Friday, Feb. 24
Children of Bodom
2900 S. Seventh St. • 636-3532
$20 adv., $22 DOS; 6:30 p.m.
Children of Bodom are facing the bitter side effects of success in heavy metal. Having stripped down their sound the last few years, they’ve gained a wider audience yet lost many longtime fans along the way. This shift was wisely addressed in last year’s Reckless, Relentless, Forever, which recaptured some of their past glory, buzzing with a freshness that’s hard to find by a band’s seventh full-length. Music this technical can easily become butchered live. Luckily, Alex Laiho plays flawlessly, appearing zen-like as his fingers become a blur amidst hyper-shred devotion while screaming lead vocals — a true talent. Joining them are technical thrash fiends Revocation, whose live rage and other-worldly solos will leave your jaw dropped and stomped on. A show of involuntary headbanging awaits, guaranteed to cause a bangover, though probably a non-sexual one. —Austin Weber
Saturday, Feb. 25
Victory Over Sound
2117 Payne St. • 896-8480
$10; 8 p.m.
Though there are four musical acts on this bill, the only thing hardcore about it is how hardcore awesome it’ll be. New Yorker and former Louisvillian Diane Williams — known to some of y’all as d.w. box — returns with her new project, Victory Over Sound, to art your rock up. The all-star production involves members of Wax Fang, Whistle Peak, Dane Waters, Ultra Pulverize, FattLabb and more. She’s also invited The Choir of Christ Church Cathedral, Robert Bozeman’s group dedicated to keeping medieval choral, chamber and organ music alive and well. Local soulful rockers Silver Tongues (also featuring members of Wax Fang and d.w. box) and up-and-coming all-star riff-monsters Old Baby complete the cast of this inspired evening, which will be filmed for a DVD. —Peter Berkowitz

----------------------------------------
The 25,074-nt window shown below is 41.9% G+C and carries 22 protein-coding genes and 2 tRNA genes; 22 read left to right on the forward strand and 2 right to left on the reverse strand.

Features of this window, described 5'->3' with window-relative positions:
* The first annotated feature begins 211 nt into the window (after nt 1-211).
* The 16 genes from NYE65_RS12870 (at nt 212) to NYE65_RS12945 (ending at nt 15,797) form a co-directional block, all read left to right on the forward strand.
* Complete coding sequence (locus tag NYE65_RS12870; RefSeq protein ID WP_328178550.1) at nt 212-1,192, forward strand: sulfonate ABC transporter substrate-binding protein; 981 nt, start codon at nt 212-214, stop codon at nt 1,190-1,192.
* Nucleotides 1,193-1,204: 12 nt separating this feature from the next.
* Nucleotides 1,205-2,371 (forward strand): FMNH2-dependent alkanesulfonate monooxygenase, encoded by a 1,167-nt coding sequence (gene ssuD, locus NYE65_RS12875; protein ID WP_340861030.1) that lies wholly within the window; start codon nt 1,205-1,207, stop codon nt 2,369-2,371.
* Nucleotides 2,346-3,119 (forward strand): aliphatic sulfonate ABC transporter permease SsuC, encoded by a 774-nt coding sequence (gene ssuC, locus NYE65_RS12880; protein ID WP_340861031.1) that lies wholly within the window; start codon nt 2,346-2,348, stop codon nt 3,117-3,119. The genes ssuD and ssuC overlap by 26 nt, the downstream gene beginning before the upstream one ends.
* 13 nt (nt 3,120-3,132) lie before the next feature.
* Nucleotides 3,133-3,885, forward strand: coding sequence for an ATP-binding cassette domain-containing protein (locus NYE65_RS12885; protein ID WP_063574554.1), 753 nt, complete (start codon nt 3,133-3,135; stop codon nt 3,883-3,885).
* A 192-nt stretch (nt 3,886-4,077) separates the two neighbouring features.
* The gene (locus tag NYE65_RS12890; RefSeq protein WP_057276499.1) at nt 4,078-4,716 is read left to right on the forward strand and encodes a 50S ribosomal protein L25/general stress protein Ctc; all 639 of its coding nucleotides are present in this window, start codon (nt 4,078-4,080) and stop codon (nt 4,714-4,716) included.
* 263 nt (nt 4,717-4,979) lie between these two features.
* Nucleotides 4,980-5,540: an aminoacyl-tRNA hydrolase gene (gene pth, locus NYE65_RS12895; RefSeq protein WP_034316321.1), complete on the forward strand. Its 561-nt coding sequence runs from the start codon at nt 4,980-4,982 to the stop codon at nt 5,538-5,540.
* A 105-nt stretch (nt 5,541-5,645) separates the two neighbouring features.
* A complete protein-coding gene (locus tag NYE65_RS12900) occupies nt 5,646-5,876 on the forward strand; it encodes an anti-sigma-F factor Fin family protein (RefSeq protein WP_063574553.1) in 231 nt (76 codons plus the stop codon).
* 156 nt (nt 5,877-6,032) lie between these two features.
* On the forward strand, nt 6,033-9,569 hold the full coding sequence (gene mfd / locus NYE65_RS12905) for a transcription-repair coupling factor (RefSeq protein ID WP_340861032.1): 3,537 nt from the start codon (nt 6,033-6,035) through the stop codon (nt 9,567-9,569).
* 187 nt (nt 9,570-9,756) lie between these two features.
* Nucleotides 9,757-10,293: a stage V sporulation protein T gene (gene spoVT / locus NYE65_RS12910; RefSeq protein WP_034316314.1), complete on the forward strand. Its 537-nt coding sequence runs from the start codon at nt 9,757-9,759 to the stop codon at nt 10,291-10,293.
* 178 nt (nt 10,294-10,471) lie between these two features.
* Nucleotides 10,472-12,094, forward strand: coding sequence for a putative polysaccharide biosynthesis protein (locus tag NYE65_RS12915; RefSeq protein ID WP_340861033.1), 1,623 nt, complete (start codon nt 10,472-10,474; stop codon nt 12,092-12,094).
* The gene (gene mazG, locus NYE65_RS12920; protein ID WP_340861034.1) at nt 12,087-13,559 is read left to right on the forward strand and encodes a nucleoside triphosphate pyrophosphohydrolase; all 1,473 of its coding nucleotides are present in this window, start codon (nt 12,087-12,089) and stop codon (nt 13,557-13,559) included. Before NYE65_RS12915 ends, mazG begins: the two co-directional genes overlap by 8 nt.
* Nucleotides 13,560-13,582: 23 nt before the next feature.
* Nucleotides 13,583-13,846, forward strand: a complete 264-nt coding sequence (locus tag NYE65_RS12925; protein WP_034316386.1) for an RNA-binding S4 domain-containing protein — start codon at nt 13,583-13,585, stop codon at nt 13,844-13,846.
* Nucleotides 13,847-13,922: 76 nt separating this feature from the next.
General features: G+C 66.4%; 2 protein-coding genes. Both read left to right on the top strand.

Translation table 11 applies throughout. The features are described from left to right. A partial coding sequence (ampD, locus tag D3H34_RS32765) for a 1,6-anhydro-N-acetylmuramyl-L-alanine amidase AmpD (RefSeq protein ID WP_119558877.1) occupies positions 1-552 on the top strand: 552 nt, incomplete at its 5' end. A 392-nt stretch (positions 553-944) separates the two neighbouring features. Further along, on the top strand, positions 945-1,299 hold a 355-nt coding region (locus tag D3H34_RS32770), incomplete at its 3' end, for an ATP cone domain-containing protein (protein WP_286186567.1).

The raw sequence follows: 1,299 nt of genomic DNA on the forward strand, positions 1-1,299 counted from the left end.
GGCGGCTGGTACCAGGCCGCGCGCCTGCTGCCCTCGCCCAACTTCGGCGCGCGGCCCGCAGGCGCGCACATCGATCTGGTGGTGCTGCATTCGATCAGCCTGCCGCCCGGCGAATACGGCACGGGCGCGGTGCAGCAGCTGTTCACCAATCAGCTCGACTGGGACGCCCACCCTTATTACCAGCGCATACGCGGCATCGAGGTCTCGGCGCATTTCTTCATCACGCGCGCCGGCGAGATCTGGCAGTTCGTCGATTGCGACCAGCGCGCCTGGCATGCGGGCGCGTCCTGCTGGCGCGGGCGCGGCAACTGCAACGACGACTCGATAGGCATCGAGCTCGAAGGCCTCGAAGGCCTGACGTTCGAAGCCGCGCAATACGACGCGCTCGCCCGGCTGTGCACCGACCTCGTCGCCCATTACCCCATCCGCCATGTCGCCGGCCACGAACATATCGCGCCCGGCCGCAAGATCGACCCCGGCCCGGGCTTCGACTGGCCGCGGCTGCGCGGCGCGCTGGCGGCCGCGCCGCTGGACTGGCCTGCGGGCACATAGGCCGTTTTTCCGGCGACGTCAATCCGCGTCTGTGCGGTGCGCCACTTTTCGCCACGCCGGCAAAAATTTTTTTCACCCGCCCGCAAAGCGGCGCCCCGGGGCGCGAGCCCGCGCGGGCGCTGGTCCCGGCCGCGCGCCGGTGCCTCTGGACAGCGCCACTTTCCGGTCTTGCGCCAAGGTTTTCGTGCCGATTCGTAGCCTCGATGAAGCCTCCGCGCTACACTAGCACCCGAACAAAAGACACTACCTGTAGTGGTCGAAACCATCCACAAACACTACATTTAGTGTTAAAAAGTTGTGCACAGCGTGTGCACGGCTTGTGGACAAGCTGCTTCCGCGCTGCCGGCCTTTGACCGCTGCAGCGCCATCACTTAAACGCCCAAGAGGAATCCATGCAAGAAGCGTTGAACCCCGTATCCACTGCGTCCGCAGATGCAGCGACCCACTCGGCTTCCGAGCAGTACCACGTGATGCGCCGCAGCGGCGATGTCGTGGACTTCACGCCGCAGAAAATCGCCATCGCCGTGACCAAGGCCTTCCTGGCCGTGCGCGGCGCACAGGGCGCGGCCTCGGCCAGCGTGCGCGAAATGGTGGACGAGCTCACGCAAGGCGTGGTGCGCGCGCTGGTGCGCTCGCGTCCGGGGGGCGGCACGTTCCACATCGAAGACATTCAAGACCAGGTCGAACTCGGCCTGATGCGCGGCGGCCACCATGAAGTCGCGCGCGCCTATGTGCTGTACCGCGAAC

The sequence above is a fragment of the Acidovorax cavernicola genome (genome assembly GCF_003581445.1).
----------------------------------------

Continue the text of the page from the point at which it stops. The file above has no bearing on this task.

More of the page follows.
Sunday, Feb. 26
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‘A Musical Afternoon’
The Bach Haus
4607 Hanford Lane • 895-4319
Free (by reservation); 3:30 p.m.
The League of Women Voters of Louisville presents “A Musical Afternoon” Sunday to launch a capital campaign to revitalize the League’s Lang House headquarters and meeting hall. “The Musical Afternoon” takes place at The Bach Haus, a special recital hall at the home of Melvin and Margaret Dickinson. The program features a cello quartet, headed by promising young Louisville cellist Anne Richardson, joined by Brooke Hicks, Anne Monson and Bonnie Avery. (YouTube clip to click: Anne Richardson Cello Intermezzo.) Also, Mrs. Dickinson will perform on The Bach Haus’ renowned Gottfried Reck tracker pipe organ. All in all, an unusual musical event to benefit an unusually admirable organization. —Bill Doolittle
Sunday, Feb. 26
‘Amazing Race’ party
Hooters in Jeffersonville
700 W. Riverside Drive
Free; 7-10 p.m.
So, did you watch the new “Amazing Race” last Sunday? I’m sure you saw the new team from Kentucky — Bopper and Mark. They seem like decent enough guys — perhaps a bit red around the edges. The Manchester, Ky., team is certainly more entertaining than the clown couple — or those douchebags from Jersey. Bopper Minton and Mark Jackson will be in town Sunday at Kent and Vyxsin’s viewing party for the next episode of the “Race.” Kent and Vyxsin, as you recall, were on two past seasons of the show and represented Louisville well. This might be the only viewing party this season, so make your way over to Hooters in Jeffersonville to meet the new team. It’s all ages and free. —Sara Havens
Monday, Feb. 27
‘Feel the Love’ benefit